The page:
Wednesday, August 17, 2011

The Euro Endgame

Mohamed A. El-Erian develops and analysis quite similar to mine (see for example my post of yesterday) for Project-Syndicateeven though his title is misleading, reflecting an ECB-centered preoccupation with its independence and future rather than expressing a concern for global welfare in Europe.


“Whichever way you look at it, the ECB … is being forced into an endgame with three once-improbable outcomes. That endgame will play out in week and months, not quarters and years. (see my comments on the durability of cartels, JJR).  …

The first is a disorderly breakup of the eurozone. …

The second is the one preferred by political scientists and European visionaries (he means “the politicians of the zone”, JJR): greater fiscal union … or, in blunt terms, German willingness to do for the eurozone what it did for Eastern Germany – namely, write large checks for years to come. (most unlikely, despite the "eurobonds" babble, JJR).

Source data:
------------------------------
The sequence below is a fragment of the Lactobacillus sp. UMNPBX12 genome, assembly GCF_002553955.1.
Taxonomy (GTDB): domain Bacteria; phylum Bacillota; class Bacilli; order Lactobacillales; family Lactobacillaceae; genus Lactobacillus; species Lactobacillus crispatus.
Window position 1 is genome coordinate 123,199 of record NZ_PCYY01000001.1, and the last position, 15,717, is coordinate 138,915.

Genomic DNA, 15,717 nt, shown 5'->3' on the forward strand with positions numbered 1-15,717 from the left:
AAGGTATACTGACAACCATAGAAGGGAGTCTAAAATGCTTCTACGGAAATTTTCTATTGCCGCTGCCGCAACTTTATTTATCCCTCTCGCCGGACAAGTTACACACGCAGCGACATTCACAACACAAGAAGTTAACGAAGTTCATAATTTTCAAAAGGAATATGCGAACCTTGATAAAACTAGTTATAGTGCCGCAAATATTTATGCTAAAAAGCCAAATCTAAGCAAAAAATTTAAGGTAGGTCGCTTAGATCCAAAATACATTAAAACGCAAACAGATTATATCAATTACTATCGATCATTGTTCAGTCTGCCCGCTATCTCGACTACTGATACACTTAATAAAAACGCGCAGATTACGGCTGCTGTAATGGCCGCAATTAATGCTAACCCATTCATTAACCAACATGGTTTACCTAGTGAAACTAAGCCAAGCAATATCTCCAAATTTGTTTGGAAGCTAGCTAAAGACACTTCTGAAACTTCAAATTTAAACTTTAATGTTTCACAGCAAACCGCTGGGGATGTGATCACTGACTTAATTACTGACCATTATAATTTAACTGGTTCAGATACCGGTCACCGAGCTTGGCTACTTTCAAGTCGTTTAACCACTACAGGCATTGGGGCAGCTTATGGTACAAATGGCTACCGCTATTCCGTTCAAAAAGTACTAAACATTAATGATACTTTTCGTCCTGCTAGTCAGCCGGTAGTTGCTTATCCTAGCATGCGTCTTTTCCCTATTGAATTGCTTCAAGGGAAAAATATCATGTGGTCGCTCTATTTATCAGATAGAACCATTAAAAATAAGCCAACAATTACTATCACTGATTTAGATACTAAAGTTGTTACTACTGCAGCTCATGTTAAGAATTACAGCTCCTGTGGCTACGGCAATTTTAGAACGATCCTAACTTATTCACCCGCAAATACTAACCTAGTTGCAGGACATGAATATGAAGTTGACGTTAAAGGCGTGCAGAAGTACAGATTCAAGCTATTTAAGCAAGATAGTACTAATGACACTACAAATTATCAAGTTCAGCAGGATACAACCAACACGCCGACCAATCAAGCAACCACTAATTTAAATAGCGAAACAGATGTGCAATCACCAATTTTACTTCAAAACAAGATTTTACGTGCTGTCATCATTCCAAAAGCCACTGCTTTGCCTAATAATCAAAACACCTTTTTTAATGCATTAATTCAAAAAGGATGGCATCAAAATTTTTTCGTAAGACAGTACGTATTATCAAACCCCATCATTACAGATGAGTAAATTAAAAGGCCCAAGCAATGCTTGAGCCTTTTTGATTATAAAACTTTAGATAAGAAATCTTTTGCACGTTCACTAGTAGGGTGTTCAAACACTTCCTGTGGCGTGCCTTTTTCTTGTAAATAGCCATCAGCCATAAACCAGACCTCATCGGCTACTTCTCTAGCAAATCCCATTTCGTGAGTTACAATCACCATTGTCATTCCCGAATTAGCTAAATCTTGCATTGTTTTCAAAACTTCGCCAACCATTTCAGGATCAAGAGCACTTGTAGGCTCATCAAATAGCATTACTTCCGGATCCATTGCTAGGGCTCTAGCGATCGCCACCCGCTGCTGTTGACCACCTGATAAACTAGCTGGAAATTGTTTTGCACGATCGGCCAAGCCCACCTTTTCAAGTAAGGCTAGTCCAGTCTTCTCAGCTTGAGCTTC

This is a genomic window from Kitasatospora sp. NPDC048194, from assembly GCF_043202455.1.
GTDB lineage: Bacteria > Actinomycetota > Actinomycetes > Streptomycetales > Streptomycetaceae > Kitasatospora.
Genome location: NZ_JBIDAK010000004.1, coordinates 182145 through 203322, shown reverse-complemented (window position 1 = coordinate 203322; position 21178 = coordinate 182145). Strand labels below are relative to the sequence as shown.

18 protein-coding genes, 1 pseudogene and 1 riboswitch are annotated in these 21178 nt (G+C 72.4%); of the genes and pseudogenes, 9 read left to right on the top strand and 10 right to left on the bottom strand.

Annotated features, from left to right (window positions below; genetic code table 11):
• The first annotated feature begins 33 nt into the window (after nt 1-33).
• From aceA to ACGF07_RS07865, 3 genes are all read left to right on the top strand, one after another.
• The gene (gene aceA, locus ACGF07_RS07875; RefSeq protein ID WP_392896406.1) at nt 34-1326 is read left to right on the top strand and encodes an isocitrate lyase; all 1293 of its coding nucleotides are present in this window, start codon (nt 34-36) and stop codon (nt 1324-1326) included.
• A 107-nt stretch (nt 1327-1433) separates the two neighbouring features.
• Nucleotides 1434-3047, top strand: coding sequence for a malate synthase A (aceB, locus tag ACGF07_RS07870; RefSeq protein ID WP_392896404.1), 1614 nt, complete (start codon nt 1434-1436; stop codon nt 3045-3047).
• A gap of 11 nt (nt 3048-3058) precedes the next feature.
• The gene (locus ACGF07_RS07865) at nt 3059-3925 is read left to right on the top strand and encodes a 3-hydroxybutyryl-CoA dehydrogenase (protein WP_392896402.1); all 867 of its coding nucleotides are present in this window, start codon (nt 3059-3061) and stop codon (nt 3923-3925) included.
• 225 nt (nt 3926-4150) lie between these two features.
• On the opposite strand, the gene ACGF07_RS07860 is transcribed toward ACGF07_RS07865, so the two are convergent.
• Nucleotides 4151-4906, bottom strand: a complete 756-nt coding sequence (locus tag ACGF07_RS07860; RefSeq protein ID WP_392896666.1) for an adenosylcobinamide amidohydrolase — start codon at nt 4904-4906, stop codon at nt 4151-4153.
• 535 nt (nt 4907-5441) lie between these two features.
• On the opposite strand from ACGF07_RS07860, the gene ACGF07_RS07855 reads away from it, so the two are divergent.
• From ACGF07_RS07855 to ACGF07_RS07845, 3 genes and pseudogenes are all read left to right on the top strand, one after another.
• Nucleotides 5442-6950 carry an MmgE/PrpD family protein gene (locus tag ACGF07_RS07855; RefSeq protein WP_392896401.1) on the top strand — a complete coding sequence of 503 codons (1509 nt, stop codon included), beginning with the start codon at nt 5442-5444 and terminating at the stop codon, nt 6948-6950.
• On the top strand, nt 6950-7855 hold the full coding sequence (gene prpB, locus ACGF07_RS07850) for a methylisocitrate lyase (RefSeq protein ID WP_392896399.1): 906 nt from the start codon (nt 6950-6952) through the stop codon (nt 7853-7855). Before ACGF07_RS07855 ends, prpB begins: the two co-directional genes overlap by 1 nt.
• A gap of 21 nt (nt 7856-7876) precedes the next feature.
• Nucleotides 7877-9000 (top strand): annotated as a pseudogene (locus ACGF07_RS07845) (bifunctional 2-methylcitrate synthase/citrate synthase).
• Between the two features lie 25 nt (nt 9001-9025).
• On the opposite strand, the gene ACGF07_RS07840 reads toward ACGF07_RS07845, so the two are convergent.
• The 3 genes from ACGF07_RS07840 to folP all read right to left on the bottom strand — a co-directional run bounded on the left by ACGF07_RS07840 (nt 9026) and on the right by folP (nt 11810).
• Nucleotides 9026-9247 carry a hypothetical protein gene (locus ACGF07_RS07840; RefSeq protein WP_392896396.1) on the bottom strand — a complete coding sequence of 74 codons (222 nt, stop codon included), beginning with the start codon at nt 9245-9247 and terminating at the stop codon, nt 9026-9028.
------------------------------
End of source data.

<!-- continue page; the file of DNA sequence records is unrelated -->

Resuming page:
The third alternative is the one embraced by several economists. It involves creating a smaller and more economically coherent eurozone which would consist of core and near-core countries within a tighter fiscal union. … In the process, 2-3 peripheral economies would take a sabbatical from the euro. (See again my post on that. It is not a preference, but the logical consequence of the fundamentals of optimal currency areas theory, supplemented by politicians' preference for centralization, JJR). 

Although the endgame is close, it is impossible to predict which alternative will prevail.    … My sense is that politicians will opt for a weak variant of greater fiscal union, but that, ultimately they will fail to execute it for the eurozone as we know it today.   …  the coming endgame will be neither simple, nor orderly. (That’s precisely what I explained in my book, and in yesterday’s post, JJR).”

Additional comment:

El-Erian didn’t, however, mention a fourth alternative that we develop with two colleagues in today’s French daily Les Echos (for those of you who can read French look here: a major devaluation of the euro following a drastic cut of the ECB interest rates, that would stimulate all the economies of the eurozone, including the German one. It would buy some more time for politicians before they resolve to adopt the most likely shrinking of the eurozone into a DM-zone.

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